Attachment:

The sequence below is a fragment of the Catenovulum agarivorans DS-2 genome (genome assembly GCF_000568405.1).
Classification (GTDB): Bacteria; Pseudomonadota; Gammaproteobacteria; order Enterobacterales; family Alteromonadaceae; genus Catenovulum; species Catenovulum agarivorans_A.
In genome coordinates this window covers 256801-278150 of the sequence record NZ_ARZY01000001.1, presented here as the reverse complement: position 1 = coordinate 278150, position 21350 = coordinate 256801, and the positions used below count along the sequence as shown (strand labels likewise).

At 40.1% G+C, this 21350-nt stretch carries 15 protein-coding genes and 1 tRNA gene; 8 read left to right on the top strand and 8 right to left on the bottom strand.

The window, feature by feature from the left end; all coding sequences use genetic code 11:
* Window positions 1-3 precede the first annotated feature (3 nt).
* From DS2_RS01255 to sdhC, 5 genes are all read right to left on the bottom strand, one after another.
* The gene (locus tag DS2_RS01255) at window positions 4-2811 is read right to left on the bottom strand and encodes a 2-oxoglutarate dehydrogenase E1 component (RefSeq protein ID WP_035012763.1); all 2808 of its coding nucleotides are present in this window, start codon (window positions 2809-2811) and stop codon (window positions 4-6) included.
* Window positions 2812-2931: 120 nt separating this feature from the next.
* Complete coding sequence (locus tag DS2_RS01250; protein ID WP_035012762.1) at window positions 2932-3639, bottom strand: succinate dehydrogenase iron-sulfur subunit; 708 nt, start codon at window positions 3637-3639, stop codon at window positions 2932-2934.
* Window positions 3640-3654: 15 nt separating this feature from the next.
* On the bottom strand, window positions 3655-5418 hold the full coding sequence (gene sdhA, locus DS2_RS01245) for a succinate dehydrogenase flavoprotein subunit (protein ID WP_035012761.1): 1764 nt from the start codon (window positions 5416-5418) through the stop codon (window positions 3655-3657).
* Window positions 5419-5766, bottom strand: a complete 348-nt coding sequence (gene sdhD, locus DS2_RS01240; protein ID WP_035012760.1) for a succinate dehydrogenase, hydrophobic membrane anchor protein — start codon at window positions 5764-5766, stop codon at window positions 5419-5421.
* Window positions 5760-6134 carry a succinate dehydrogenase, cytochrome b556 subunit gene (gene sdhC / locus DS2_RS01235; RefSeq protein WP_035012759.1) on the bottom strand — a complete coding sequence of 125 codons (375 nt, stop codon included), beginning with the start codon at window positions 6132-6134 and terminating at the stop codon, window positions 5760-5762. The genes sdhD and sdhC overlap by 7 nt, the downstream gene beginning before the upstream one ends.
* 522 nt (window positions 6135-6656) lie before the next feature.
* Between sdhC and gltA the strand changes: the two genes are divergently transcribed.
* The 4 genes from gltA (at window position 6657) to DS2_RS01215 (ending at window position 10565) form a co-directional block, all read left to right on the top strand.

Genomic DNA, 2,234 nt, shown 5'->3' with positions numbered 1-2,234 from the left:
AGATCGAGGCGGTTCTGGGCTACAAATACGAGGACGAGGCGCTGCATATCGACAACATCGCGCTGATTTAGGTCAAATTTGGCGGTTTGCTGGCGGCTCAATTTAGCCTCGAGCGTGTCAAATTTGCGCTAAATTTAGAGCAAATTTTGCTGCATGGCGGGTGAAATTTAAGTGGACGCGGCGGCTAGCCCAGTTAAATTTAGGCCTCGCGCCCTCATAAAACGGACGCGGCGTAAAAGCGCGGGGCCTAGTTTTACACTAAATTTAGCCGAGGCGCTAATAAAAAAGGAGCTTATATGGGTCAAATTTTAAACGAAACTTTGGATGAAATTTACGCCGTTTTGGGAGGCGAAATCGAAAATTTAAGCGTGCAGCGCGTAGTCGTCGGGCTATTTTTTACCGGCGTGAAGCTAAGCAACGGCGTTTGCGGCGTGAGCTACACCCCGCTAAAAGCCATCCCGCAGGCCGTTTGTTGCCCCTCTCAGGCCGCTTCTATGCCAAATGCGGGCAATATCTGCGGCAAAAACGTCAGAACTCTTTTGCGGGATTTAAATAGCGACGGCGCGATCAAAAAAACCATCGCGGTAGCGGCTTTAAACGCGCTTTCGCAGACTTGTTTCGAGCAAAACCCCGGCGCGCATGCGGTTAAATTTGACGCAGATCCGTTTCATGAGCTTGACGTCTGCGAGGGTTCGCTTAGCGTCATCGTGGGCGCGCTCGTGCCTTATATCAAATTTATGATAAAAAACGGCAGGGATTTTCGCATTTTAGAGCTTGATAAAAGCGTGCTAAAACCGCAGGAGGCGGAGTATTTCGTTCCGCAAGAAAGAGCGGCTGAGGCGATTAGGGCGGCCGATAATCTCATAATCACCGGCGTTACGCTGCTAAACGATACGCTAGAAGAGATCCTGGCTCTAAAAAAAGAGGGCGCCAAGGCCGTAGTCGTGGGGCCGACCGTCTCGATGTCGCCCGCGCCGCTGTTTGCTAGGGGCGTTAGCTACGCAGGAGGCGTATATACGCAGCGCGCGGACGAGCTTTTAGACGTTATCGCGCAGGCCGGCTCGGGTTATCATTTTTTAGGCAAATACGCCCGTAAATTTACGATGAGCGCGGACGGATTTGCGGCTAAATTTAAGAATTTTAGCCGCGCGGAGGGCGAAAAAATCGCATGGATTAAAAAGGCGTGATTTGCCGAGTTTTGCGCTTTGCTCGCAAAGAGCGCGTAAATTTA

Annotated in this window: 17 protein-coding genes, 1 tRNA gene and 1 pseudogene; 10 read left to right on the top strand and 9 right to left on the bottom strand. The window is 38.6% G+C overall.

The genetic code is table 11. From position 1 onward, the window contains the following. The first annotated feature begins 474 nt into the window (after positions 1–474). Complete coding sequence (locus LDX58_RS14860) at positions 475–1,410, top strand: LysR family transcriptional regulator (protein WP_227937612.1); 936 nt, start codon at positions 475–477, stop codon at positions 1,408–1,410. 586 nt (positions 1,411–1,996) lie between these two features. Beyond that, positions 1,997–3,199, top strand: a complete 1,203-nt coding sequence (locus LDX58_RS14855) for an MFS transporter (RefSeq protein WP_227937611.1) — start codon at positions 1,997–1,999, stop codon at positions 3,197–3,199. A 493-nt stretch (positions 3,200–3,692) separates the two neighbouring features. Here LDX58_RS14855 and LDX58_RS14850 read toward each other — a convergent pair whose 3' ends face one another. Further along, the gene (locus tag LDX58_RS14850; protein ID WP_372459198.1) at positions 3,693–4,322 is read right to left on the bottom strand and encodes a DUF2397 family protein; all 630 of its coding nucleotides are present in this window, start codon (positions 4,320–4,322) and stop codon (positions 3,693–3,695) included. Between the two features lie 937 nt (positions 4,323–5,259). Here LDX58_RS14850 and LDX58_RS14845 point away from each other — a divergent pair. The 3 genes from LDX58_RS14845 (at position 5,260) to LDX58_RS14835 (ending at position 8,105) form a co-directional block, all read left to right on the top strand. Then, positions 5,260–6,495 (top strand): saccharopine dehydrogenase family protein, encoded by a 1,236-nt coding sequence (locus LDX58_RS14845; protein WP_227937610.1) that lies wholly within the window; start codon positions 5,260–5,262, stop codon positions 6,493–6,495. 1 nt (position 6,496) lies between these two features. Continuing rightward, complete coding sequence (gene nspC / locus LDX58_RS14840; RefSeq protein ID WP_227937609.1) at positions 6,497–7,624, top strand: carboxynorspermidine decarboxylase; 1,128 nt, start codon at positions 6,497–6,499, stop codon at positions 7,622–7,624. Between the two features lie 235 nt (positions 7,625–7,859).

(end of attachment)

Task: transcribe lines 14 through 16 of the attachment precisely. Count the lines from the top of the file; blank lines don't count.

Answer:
* Window positions 5760-6134 carry a succinate dehydrogenase, cytochrome b556 subunit gene (gene sdhC / locus DS2_RS01235; RefSeq protein WP_035012759.1) on the bottom strand — a complete coding sequence of 125 codons (375 nt, stop codon included), beginning with the start codon at window positions 6132-6134 and terminating at the stop codon, window positions 5760-5762. The genes sdhD and sdhC overlap by 7 nt, the downstream gene beginning before the upstream one ends.
* 522 nt (window positions 6135-6656) lie before the next feature.
* Between sdhC and gltA the strand changes: the two genes are divergently transcribed.